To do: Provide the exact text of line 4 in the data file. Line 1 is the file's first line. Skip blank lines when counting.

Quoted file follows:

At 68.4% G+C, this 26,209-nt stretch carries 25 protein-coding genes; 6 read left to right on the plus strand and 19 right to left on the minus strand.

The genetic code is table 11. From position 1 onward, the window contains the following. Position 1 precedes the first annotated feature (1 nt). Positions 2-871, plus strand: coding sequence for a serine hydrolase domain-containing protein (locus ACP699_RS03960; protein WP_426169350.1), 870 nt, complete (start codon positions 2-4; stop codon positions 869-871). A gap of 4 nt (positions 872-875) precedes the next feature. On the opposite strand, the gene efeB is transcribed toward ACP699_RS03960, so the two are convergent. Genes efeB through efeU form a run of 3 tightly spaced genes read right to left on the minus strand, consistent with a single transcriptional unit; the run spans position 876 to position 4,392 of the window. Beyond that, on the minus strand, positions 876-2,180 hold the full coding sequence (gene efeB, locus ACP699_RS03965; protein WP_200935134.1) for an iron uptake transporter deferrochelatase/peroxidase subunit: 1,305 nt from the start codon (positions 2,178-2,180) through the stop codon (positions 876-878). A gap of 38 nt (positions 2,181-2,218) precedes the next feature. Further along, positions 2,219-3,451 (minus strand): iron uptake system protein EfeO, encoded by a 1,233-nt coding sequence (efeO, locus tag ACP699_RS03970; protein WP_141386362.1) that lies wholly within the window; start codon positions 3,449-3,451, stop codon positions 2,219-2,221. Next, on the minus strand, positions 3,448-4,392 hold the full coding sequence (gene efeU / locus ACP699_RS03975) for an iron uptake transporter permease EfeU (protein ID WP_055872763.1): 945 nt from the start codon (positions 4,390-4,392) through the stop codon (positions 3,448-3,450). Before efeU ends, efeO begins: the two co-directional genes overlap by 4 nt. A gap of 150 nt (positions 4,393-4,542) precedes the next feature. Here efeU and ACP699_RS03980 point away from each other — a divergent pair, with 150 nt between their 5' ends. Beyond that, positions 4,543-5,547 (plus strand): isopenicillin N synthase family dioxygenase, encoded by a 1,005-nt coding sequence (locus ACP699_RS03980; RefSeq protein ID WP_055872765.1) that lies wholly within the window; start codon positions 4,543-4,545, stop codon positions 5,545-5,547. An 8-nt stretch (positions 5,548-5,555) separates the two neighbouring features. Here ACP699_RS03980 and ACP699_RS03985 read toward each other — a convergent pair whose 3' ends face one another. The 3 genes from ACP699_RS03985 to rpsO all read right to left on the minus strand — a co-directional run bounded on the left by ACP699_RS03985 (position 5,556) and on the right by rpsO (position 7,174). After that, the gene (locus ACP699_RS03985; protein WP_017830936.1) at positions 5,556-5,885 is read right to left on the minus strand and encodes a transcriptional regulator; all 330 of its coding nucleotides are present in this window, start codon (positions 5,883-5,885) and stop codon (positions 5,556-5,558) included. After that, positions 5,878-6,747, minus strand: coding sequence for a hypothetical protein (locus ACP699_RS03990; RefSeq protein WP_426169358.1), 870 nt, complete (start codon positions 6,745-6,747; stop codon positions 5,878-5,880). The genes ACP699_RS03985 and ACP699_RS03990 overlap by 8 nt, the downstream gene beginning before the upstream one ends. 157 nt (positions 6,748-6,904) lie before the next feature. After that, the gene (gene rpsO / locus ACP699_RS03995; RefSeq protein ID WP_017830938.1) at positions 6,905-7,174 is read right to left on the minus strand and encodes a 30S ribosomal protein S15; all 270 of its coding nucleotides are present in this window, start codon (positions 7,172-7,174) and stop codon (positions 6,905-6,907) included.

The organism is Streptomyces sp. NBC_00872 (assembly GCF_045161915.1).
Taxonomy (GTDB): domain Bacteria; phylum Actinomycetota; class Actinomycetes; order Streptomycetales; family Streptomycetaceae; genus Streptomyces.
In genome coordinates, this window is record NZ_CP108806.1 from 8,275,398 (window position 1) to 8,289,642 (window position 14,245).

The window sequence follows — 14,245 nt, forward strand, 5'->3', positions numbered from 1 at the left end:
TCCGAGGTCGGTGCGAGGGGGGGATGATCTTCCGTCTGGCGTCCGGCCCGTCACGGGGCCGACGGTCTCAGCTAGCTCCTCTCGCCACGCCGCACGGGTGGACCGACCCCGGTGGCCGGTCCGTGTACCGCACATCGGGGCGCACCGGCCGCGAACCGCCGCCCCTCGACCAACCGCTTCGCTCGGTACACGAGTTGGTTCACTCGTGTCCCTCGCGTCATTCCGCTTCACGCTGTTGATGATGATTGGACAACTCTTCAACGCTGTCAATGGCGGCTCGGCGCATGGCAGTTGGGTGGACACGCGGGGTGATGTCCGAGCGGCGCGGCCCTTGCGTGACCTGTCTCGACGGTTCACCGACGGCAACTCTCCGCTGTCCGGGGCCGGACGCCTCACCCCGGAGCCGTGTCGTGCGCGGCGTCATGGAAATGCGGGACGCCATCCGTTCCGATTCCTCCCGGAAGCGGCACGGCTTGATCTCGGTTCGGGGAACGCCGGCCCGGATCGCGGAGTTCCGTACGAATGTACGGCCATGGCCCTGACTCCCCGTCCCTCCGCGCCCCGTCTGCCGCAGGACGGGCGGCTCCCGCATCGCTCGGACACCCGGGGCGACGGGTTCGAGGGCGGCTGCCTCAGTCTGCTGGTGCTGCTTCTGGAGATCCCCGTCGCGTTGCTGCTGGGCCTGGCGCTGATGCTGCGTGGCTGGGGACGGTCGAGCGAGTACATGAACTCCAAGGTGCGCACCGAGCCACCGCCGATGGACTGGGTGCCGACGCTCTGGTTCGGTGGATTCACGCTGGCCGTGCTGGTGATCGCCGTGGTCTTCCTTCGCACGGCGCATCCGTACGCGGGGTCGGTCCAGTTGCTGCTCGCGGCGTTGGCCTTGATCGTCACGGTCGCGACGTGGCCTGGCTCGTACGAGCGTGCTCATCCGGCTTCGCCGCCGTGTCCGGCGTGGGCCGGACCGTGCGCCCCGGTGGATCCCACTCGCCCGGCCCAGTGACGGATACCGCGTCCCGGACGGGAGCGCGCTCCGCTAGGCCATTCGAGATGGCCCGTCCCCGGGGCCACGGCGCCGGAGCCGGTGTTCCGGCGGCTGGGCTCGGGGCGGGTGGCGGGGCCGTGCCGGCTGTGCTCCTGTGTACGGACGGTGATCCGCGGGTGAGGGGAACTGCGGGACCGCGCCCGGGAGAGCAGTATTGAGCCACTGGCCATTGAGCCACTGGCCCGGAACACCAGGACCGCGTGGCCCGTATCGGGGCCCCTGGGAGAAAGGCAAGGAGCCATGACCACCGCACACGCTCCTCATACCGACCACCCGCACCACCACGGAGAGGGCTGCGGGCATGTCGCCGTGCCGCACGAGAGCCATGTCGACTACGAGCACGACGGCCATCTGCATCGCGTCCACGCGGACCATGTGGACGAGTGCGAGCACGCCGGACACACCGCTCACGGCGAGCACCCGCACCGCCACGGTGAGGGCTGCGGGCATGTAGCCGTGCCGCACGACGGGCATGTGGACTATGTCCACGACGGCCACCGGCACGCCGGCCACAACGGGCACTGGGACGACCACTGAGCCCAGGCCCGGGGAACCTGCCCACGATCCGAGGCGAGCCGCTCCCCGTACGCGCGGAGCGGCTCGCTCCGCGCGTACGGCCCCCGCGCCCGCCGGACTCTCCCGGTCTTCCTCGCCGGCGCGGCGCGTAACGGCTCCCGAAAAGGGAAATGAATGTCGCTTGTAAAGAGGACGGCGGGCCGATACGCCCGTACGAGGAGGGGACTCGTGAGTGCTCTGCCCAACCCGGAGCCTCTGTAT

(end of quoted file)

Taxonomy (GTDB): domain Bacteria; phylum Actinomycetota; class Actinomycetes; order Streptomycetales; family Streptomycetaceae; genus Streptomyces.